Avantic DL7-35 power amplifier & SP21 control Unit
amplifier menuMain Menu

Vintage test report


Taken from 'Hi-Fi News', October 1956

Avantic DL7-35 Amplifier and SP21 Control Unit
Manufactured by Beam Echo, Ltd., Witham, Essex, England Price complete, £55.

THIS amplifier, which I heard for the first time at the BSRA exhibition in May, is one of the best examples of the Mullard 520 (designed by D. Busby and the late W. Ferguson) I have yet tested. Considerable modifications have been made, of course; the original design allowed for only two record equalisation characteristics and had 4 input sockets, whilst the Beam-Echo version has provision for 4 recording characteristics and no less than 8 input sockets. Furthermore, because of American requirements, a "loudness" control has been added. This type of control is intended to compensate for the non-linearity of the human ear by introducing bass boost when listening at low volume levels, and is based on the well-known Fletcher-Munson equal loudness curves. There is considerable controversy over the desirability of such a control, but it is sufficient to state here that however carefully this control is "tailored" to the Fletcher-Munson curves, the results are bound to be a compromise, as these curves do not take into account the effects of distance. For this reason then, the majority of Acoustic Engineers in this country favour the use of the normal tone controls for compensation purposes as being more efficient and flexible for dealing with so many variable factors. Nevertheless, this must not he taken as a serious criticism of the Beam-Echo amplifier as the use of the loudness control is entirely at the discretion of the listener - in other words, "You pays your money and you makes your choice".


An interesting feature, which will particularly appeal to owners or prospective owners of tape recorders, is the inclusion of a 3-position monitor/record switch permitting the output from the preamplifier to be diverted to a tape recorder while using the main amplifier as a monitor if required.

Circuit Details

Three EF 86 valves are used in the preamplifier, equalising and sensitivity being controlled by a negative feedback loop around the first stage. The second EF 86 also operates in a negative feedback loop and precedes the passive tone control system and high and low pass filter network. The "loudness" control is included in the feedback loop around the final EF 86 from which the output is taken via the volume control to the main amplifier.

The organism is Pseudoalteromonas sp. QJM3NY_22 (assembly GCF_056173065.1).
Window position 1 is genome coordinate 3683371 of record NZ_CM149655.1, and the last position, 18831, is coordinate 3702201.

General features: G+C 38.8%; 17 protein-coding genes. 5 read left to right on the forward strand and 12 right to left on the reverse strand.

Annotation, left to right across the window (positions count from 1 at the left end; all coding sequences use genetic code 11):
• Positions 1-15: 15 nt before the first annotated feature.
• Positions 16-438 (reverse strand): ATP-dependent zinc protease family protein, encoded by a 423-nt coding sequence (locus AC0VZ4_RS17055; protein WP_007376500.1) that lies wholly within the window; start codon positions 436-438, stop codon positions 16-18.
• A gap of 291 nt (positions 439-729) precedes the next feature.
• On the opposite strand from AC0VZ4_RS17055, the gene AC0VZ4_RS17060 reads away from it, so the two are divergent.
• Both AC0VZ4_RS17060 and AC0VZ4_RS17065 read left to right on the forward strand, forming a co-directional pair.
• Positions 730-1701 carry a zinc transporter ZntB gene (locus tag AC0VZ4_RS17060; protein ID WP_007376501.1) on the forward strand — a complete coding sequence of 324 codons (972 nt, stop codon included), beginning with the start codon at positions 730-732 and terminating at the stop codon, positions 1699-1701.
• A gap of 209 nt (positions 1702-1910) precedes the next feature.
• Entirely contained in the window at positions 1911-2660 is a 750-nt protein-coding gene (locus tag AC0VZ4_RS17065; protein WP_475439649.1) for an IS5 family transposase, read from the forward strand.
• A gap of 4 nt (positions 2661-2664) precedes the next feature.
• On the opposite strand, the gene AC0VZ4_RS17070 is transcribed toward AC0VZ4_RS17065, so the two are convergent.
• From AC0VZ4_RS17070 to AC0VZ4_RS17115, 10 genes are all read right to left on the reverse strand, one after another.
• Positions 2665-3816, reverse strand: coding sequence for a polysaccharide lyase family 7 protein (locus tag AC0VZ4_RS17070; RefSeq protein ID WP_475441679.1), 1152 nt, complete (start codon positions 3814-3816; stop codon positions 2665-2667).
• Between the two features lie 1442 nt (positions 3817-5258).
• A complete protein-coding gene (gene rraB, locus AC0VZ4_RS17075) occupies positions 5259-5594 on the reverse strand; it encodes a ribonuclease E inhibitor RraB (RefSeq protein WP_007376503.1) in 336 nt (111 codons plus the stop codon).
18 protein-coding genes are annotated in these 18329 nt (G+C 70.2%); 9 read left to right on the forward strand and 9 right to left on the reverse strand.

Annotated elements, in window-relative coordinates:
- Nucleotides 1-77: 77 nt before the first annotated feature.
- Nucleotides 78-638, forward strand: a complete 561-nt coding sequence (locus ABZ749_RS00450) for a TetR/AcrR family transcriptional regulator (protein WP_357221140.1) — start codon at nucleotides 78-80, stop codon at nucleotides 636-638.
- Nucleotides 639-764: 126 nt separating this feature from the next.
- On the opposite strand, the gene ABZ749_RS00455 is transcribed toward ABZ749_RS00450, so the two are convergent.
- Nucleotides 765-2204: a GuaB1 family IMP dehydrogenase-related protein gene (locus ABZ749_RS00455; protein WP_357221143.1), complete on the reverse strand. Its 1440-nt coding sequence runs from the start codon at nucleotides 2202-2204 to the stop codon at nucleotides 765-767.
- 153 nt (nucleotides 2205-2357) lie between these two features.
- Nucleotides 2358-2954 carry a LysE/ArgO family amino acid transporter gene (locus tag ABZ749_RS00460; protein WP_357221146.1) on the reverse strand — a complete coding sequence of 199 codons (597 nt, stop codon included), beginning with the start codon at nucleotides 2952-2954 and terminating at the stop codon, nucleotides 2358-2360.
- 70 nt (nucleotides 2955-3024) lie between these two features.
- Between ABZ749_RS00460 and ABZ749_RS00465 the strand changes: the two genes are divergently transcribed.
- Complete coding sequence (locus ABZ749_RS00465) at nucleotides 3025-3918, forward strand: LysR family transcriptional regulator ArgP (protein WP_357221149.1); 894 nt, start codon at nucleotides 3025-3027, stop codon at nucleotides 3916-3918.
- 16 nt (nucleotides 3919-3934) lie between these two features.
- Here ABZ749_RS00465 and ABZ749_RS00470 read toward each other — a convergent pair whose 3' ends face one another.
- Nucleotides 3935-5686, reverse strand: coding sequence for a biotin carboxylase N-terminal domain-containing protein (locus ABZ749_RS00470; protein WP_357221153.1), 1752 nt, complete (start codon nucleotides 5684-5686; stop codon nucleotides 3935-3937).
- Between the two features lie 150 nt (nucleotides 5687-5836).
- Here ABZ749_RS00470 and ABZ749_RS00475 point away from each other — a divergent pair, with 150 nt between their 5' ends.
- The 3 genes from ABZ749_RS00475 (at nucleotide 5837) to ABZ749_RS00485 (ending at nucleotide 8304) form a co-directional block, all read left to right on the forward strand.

The main amplifier uses an EF86 for the first stage, and this is directly coupled to a ECCC 83. double triode cathode-coupled phase inverter, followed by the Ultra linear output stage using two EL 34s in push-pull. Test figures indicate that in the main the amplifier conforms to the original Mullard specification and are as follows: -

Power Amplifier

 Power Output: This shows a maximum power output of 29.3 watts r.m.s. between 45 and 5,000 cps., dropping to 23 watts at 30 and 11,000 cps, respectively.
 Distortion: A total harmonic content of 0.25% at 1,000 cps (for both units combined) was measured at an output of 23 watts.
 Stability: With the advent of the new electrostatic speakers, which present a large capacity load, a high stability factor is very important. The Beam-Echo past this test easily and was perfectly stable with capacitative loads up to 32 mfd, and inductive loads up to 200 mH. The normal feedback loop of 30dB could, in fact, be increased by 8dB before instability became apparent There was no sign of transient instability and square waves of 10 kc/s could be resolved with a commendable lack of transient "ringing".

 Frequency Response: This was within 2dB from 20 to 60,000cps falling to –6dB at 120,000 cps with a 5dB rise at 180,000 cps, thence falling rapidly.
 Hum and Noise: This was slightly better than –90dB relative to 20 watts output.


 Equalisation: In addition to the 4 record equalising characteristics as shown in the diagram, a further switch position gives a flat characteristic for use with certain crystal pickups which are self compensating, e.g., the Collaro Studio "O". The NAB curve is given a steeper roll-off than is usual, possibly because this is intended for use with early 78 recordings.
 Tone Controls: These are continuously variable. The bass control was found to give a variation of +14dB to –12dB at 50 cps and the treble control +l4dB to - l6dB at 10 kc/s.
 Filters: A variable slope control might be considered a worthwhile refinement, but the provision of 5 kc/s and 10 kc/s fillers attenuating at the rate of l2dB per octave represents a satisfactory compromise. The third position marked "flat" brings in another filter limiting the response above 20 kc/s in order to minimise the effects of resonances frequently met with in wide range pickups.   Loudness Control: The effect of this control is shown in the diagram, and it will be noticed that bass boost only is applied, consequently a slight treble lift may also be necessary.

The amplifier was tested with a wide variety of pickups including the Ortofon, Tannoy, Goldring 500 and the Collaro "Studio P" and came well up to expectations. Reproduction was characterised by a clean transient response and a feeling of a tremendous reserve of power typical of this type of circuit. Both units are well made and neatly wired, and I was particularly glad to sec that extensive use is made of high-stability resistors and low-tolerance condensers. Mr Lawson, the Beam-Echo Chief Engineer, is to be congratulated on a sound and workmanlike job, and a word of praise is also due to those responsible for the really comprehensive and beautifully produced instruction book.